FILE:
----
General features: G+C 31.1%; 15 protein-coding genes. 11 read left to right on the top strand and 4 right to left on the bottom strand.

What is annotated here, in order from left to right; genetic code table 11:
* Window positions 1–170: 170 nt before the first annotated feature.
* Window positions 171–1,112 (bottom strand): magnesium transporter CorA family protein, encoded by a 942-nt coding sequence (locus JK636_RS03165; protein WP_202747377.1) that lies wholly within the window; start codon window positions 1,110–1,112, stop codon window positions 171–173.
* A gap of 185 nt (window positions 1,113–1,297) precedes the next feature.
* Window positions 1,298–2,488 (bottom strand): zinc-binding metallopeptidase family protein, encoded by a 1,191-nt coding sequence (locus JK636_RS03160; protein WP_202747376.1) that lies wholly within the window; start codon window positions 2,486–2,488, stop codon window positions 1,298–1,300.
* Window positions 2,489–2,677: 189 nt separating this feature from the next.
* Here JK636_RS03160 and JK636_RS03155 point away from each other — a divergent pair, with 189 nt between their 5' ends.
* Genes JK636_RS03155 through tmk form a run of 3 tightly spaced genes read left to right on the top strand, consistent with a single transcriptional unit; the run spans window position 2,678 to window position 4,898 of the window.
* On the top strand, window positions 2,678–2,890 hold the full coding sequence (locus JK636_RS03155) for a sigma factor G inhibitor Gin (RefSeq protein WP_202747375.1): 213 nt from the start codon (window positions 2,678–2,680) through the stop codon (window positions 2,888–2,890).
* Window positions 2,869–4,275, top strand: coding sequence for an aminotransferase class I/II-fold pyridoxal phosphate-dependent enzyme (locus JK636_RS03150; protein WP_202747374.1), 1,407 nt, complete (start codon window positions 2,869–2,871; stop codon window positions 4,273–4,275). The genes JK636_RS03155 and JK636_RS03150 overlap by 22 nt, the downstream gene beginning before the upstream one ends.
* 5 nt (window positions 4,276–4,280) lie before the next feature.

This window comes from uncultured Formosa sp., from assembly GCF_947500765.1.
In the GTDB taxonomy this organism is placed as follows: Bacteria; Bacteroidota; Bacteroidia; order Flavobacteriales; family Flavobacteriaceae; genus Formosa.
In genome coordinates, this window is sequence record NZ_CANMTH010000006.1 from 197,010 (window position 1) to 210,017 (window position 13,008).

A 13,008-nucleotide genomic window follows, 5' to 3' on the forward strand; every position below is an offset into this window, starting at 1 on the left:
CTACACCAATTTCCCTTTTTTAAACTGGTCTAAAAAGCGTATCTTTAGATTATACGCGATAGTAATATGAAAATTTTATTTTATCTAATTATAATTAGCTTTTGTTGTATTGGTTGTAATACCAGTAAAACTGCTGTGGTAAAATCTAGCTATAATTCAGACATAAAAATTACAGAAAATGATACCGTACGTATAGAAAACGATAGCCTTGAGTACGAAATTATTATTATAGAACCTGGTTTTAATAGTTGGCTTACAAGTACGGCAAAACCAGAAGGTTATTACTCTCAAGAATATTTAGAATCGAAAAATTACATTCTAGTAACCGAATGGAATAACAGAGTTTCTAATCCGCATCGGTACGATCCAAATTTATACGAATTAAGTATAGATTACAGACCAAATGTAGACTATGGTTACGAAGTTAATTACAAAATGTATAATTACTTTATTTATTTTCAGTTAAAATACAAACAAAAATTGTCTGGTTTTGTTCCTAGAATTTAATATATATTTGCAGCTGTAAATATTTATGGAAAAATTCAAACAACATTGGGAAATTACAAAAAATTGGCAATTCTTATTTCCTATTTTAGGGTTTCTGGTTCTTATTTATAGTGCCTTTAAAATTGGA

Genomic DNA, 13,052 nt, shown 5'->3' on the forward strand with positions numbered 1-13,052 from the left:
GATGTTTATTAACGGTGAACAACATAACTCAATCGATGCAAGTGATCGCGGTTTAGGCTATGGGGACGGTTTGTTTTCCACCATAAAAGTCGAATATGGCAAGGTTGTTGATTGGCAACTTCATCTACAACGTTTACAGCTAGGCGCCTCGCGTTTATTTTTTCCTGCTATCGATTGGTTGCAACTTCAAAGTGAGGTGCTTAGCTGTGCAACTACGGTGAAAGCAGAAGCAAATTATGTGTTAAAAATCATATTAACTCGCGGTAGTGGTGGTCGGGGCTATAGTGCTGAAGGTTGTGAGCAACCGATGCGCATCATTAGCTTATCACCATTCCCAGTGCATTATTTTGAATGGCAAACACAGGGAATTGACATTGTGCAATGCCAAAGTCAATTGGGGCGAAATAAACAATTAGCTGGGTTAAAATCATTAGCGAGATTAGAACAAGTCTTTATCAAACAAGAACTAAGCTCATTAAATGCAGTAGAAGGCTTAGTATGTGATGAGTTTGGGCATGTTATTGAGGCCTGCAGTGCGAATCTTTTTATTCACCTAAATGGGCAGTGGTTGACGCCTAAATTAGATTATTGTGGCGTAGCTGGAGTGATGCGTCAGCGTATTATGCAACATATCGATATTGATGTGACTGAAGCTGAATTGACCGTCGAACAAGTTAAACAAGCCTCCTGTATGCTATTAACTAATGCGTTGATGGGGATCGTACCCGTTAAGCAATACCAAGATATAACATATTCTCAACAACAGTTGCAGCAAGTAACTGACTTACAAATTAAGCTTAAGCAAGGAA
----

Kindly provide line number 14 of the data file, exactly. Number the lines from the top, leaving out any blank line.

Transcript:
In the GTDB taxonomy this organism is placed as follows: Bacteria; Bacteroidota; Bacteroidia; order Flavobacteriales; family Flavobacteriaceae; genus Formosa.